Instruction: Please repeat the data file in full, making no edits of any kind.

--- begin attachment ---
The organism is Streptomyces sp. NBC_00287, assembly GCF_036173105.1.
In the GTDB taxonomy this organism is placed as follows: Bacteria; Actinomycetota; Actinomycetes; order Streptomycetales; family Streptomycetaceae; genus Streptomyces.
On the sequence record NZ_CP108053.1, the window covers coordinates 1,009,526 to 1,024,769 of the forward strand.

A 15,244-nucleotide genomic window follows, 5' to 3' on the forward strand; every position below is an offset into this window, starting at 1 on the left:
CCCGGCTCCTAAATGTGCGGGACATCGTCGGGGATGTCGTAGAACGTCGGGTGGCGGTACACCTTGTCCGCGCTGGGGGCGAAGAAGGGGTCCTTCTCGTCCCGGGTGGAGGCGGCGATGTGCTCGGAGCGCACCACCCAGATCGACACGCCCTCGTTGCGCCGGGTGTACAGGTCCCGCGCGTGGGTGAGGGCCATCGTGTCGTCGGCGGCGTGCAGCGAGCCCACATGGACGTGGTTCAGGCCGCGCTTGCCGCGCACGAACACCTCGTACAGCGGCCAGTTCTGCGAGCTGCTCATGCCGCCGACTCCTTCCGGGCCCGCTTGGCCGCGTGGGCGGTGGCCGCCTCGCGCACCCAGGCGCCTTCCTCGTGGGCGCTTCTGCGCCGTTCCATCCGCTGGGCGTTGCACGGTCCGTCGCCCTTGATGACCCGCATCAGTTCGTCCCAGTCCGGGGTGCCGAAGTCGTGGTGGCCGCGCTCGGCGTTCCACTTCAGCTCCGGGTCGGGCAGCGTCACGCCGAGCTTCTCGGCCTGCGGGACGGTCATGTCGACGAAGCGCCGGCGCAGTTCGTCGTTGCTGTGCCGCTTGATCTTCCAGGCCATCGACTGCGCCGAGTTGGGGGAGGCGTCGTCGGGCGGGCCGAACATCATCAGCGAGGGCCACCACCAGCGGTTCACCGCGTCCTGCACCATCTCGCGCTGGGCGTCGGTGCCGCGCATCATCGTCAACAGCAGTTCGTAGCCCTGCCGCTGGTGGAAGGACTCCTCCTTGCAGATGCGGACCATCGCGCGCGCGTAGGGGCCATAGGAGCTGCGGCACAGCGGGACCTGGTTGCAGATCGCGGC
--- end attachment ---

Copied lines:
The organism is Streptomyces sp. NBC_00287, assembly GCF_036173105.1.
In the GTDB taxonomy this organism is placed as follows: Bacteria; Actinomycetota; Actinomycetes; order Streptomycetales; family Streptomycetaceae; genus Streptomyces.
On the sequence record NZ_CP108053.1, the window covers coordinates 1,009,526 to 1,024,769 of the forward strand.

A 15,244-nucleotide genomic window follows, 5' to 3' on the forward strand; every position below is an offset into this window, starting at 1 on the left:
CCCGGCTCCTAAATGTGCGGGACATCGTCGGGGATGTCGTAGAACGTCGGGTGGCGGTACACCTTGTCCGCGCTGGGGGCGAAGAAGGGGTCCTTCTCGTCCCGGGTGGAGGCGGCGATGTGCTCGGAGCGCACCACCCAGATCGACACGCCCTCGTTGCGCCGGGTGTACAGGTCCCGCGCGTGGGTGAGGGCCATCGTGTCGTCGGCGGCGTGCAGCGAGCCCACATGGACGTGGTTCAGGCCGCGCTTGCCGCGCACGAACACCTCGTACAGCGGCCAGTTCTGCGAGCTGCTCATGCCGCCGACTCCTTCCGGGCCCGCTTGGCCGCGTGGGCGGTGGCCGCCTCGCGCACCCAGGCGCCTTCCTCGTGGGCGCTTCTGCGCCGTTCCATCCGCTGGGCGTTGCACGGTCCGTCGCCCTTGATGACCCGCATCAGTTCGTCCCAGTCCGGGGTGCCGAAGTCGTGGTGGCCGCGCTCGGCGTTCCACTTCAGCTCCGGGTCGGGCAGCGTCACGCCGAGCTTCTCGGCCTGCGGGACGGTCATGTCGACGAAGCGCCGGCGCAGTTCGTCGTTGCTGTGCCGCTTGATCTTCCAGGCCATCGACTGCGCCGAGTTGGGGGAGGCGTCGTCGGGCGGGCCGAACATCATCAGCGAGGGCCACCACCAGCGGTTCACCGCGTCCTGCACCATCTCGCGCTGGGCGTCGGTGCCGCGCATCATCGTCAACAGCAGTTCGTAGCCCTGCCGCTGGTGGAAGGACTCCTCCTTGCAGATGCGGACCATCGCGCGCGCGTAGGGGCCATAGGAGCTGCGGCACAGCGGGACCTGGTTGCAGATCGCGGC